I think the problem in this case is not that the first marriage was invalid (secret marriages were binding if there were no obstacles to the union) but that the second marriage was both bigamous (because Eleanor was still alive) and secret, providing no opportunity for a witness to step forward and object to the marriage on the grounds of bigamy ("speak now or forever hold your peace"). So, assuming that Edward really did marry Eleanor (and I believe that he did) there was no remedy for the invalid second marriage and no way to legitimize the children. However, the matter was never taken to an ecclesiastical court, which is why Henry's Parliament could reverse the situation simply by repealing and destroying Titulus Regius and all (but one) copies of that act of Parliament.

If I'm wrong, please correct me!
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khafara

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PostSubject: Re: pre/prior contract   Sat Apr 26, 2014 2:50 pm

One of the things that JA-H points out in his book Eleanor: The Secret Queen is that if Elizabeth Grey (neé Wydeville) had known about Edward's marriage to Eleanor Boteler (neé Talbot), she would have insisted on a very public marriage, so as to give her marriage more weight with ecclesiastic and other authorities.  

(It occurs to me that this might have been enough to make Edward, who really didn't want to force a confrontation with the Kingmaker just yet, forego marrying her at all.  Then again, Mistress Grey likely would have said "marry me and do it in public you dipwad or I'm telling everyone about you and Mistress Boteler".)

Another thing he mentions is that while widowed women (as Mistress Boteler was prior to marrying Edward) were free to write wills arranging for the disposal of their property after their deaths, married women were not, as that had to be approved by their husbands -- which would explain the rather complex methods Eleanor used to deal with her property when she felt death approaching.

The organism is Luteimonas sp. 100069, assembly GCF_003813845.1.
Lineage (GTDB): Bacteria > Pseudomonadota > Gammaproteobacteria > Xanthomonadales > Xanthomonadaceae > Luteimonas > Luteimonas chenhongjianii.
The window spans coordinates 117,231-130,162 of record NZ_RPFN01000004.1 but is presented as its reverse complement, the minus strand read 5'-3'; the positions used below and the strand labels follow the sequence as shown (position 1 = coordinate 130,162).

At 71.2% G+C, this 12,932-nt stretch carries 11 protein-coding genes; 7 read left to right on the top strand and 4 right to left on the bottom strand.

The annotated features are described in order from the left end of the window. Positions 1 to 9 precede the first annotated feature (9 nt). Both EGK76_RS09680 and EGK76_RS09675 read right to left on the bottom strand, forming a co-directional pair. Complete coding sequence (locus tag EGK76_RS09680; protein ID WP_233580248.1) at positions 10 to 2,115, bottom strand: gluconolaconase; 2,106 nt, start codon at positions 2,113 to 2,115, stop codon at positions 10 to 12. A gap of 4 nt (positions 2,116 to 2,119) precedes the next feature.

Tamara
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Thibault

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PostSubject: Re: pre/prior contract   Sun Apr 27, 2014 8:44 am

whitehound wrote:
Yes.  Had Edward V been old enough to take command in his own right when his father died, then even had the matter of the pre-contract been raised it would probably have been quietly glossed over, and Edward IV would know that.  But Parliament wouldn't want to be ruled by a child king who would be under the influence of the unpopular Woodville faction, especially if it was true that the Woodvilles looked like assassinating the Protector, so then the pre-contract became a way of excluding the Woodvilles and getting a more likely prospect onto the throne.

You have summed it up in a nutshell. I think E4 believed he would live into relative old age - after all there were no viable Lancastrian claimants to challenge him - and his heir would have been a fully grown man. Stillington would probably have been dead, so who would have been around to even raise the idea of a previous marriage? Edward was a gambler, but in this particular case, he did not gamble well.